Thursday, September 21, 2006

Visit to the Mosque

Last night, 51 of us from the church's confirmation program visited a local mosque. I want to capture a few thoughts from the visit:

1. Imam Ahmed Kobeisy of the Islamic Cultural Center of the Capital District was a wonderful host, fielding questions and prompting discussion in a most respectful and helpful manner. There were about as many kids as parents and adults, which we had not expected but which he rolled with very well.

2. I was SO proud of our kids for their respect and demeanor during the visit. I'm new to this church and these kids so I was a bit nervous about how they would behave; I'm pleased to say they were fantastic and I feel comfortable taking them on other trips this year.

3. What an honor for Imam Kobeisy to invite us to watch one of their prayer services. I have participated in such prayers before, in a mosque in Tucson, and find the ritual powerful. Indeed, as the Imam said, if we come before God five times daily with the right spirit, we will certainly be reminded of God's consistent presense in our lives (much more, I might add, than if we only pray to God on Sundays!).

4. I am again struck by the significance of Jesus Christ in our lives. Christ's offer of grace marks Christianity as unique among world religions and is a stark contrast to Islam. So many of the facts about Islam that we were presented with last night were related to what we should DO in our lives (help the poor, pray daily, fast regularly, honor God). The divinity and grace of Jesus Christ allow Christians to spend more energy around who we ARE -- loved and accepted by God, warts and all!

5. In high school, once when we had free tickets to Disneyland, JJ and I rode the "It's a Small World" ride and got out of our boats to "dance" with the little dolls and figures singing that song over and over and over... Imam Kobeisy reminded us again how small this world really is: many people paint him with the same brush as
bin Laden.

6. On a relatively unrelated (and irreverent) note, click here for a Daily Show poke at interreligious dialogue. I'm glad last night didn't turn into this.

Monday, September 11, 2006

I’ve spent a significant part of this past weekend with emergency first responders. On Saturday, I participated in a community-wide emergency drill which simulated a military airplane carrying 40 people and some dangerous cargo which happened to crash in the backyard of the East Glenville Fire Department. For several hours, volunteer fire fighters from at least four departments coordinated efforts for rescue and recovery with each other, local ambulance companies and the military. About half the “injured” (played by more volunteers from the Civil Air Patrol, the Boy Scouts, and the military) were carried to local hospitals.

As a chaplain, I can’t actually “simulate” praying with the injured or counseling the medic who has to amputate a leg in the field. Instead, I met as many people as I could, shaking hands and thanking them for participating the exercise and for their work in their fields. One fire fighter raised his arms to the beautiful sunny morning and said, “I could be home finishing my deck!” Each of us in that drill chose to be a part of the machinery in our society that prepares and responds to disasters and emergencies in our community.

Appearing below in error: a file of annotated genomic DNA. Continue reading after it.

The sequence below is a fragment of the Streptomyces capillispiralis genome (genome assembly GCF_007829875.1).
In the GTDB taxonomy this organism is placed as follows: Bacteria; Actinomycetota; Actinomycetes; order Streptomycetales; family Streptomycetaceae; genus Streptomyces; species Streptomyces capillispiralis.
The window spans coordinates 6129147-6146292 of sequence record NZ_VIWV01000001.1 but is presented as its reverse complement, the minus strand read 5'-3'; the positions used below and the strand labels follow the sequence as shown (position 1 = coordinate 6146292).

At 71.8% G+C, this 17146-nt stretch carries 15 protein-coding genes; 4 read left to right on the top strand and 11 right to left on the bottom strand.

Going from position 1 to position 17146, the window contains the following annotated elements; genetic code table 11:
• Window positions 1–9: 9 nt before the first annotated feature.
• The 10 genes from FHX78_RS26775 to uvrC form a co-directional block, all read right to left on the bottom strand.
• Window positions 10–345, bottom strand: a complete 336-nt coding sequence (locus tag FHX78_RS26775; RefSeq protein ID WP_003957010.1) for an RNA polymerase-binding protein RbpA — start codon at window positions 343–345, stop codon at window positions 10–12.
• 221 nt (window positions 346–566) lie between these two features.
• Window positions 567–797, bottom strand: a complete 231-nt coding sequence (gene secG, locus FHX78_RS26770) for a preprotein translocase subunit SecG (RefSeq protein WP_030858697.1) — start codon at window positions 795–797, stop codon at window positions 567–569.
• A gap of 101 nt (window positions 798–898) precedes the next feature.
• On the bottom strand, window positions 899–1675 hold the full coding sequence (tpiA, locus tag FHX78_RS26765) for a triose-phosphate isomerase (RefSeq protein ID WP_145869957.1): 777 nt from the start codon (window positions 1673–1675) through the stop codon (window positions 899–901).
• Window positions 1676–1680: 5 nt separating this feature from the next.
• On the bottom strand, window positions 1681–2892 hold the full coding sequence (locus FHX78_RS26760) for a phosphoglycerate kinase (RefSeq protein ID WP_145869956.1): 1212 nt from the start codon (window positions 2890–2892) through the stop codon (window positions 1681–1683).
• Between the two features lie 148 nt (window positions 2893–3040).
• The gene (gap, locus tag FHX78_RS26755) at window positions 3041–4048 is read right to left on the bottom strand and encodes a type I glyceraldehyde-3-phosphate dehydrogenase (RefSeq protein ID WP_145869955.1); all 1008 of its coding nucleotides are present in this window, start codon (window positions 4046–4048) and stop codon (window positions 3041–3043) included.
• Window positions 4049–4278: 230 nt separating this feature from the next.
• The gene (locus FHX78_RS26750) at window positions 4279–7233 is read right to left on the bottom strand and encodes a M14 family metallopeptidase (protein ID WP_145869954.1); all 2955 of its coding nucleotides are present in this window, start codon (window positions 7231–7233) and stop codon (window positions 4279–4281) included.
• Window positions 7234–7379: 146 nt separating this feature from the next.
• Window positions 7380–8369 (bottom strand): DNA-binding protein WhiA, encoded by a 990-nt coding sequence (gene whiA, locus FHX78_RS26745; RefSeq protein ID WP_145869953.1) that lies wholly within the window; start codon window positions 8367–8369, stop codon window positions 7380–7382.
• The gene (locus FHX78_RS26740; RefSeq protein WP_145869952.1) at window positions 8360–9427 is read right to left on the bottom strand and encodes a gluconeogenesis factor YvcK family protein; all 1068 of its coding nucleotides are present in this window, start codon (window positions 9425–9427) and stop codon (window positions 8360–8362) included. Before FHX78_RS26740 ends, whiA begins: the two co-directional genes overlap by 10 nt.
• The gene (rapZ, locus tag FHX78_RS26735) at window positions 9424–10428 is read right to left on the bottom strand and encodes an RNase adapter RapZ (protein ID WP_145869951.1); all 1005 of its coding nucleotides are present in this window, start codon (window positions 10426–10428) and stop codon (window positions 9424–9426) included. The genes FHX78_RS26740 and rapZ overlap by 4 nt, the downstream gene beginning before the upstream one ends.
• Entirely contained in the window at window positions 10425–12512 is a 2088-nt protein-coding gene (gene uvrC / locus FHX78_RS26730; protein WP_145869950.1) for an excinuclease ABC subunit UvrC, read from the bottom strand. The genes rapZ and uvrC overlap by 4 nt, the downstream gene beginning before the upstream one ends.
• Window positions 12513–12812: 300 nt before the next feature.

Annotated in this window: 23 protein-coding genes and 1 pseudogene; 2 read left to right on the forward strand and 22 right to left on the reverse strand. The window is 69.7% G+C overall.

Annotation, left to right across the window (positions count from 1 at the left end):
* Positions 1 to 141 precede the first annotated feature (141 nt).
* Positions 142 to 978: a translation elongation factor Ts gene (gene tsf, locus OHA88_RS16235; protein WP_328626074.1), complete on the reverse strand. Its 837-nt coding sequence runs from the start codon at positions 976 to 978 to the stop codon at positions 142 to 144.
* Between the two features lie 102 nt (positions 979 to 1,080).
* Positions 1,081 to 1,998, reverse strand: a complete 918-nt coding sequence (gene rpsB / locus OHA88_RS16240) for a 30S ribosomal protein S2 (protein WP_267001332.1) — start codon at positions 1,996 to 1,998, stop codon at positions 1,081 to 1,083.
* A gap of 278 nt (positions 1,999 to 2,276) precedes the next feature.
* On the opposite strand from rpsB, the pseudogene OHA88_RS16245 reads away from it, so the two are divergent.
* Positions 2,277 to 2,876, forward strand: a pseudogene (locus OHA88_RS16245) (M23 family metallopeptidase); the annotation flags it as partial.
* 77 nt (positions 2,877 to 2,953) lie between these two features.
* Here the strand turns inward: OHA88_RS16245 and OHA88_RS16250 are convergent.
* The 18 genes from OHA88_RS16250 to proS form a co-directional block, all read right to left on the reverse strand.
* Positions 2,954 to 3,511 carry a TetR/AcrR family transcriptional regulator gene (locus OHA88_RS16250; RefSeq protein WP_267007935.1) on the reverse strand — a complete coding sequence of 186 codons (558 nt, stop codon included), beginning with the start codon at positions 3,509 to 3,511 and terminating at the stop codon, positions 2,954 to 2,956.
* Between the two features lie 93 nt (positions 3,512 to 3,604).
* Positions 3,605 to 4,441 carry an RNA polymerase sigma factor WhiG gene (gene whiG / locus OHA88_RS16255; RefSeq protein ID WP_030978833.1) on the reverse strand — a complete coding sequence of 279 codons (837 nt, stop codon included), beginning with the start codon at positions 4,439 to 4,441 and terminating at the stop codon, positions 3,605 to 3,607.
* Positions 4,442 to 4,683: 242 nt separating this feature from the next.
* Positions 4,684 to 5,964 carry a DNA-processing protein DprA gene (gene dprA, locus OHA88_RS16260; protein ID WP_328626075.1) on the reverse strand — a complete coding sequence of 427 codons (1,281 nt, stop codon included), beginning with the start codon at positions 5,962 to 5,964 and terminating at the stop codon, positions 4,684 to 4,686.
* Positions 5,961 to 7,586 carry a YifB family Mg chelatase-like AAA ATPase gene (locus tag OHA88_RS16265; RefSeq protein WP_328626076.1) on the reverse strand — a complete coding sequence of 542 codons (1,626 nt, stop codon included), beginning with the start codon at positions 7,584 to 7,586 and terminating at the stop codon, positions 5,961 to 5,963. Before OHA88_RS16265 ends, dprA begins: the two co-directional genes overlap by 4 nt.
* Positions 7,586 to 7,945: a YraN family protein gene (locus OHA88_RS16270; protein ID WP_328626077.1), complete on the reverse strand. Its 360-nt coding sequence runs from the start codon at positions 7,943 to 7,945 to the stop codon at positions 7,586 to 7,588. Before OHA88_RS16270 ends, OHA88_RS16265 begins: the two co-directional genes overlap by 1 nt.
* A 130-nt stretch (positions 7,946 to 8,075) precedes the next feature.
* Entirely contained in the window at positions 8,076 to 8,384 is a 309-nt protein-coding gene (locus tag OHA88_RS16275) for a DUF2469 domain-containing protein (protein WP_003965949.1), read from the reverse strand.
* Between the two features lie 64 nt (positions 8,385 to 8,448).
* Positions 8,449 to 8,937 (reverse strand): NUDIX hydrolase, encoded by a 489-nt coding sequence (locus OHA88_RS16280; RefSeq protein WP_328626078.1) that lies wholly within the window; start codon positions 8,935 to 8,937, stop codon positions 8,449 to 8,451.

On Sunday, we held a memorial service for Joe Longobardo, a member of our unit and state trooper killed last week during a hunt for an escaped convict. Later in the afternoon, I waited with hundreds of other people to pay condolences to his family and friends and respect to Joe’s memory at his casket. Troopers and police and fire departments and Marines and Air Guardsmen uniforms seemed as prevalent as civilian clothes. I watched as troopers tried to balance their job with the overwhelming emotion of the event. Several gathered around a slideshow flipping pictures of Joe as a child, on duty in the desert, holding his year-old son and dancing with his wife. When pictures of strength contests or around a bar were displayed, those in uniform would laugh and nudge each other. When pictures from barracks or on patrol were displayed, those in uniform would nod their heads in memory. But when pictures of Joe’s young son and wife came on the screen, the reactions of those wearing uniforms was completely different. Some tensed up, some showed open grief and pain, some looked away. These are human beings, these are fathers and brothers and mothers.

After my first year of college, I took an EMT course in Los Angeles. Part of the on-the-job training I spent with an ambulance company responding to calls. I remember a pretty beat up bicyclist who had need ambulance transportation to a hospital after a fall; I remember the screaming of someone on an LSD trip that needed to be restrained; I remember weaving through traffic when the sirens suddenly stopped and we became just another car on the road because the person we were going to help had been declared dead on the scene and the crew I was with was not needed. Because of that one day I spent in an ambulance, every time I hear sirens, I stop and offer a prayer for the safety and wisdom of the emergency responders and the health of whoever is the focus of their call. I’ve taught this to Charis who now pipes up with every siren she hears, “There go the helpers!”

It’s September 11… I’m going to Joe’s funeral today… There are thousands of our neighbors who choose to live as helpers among us. I am grateful for what they are willing to do. May their strength give us strength.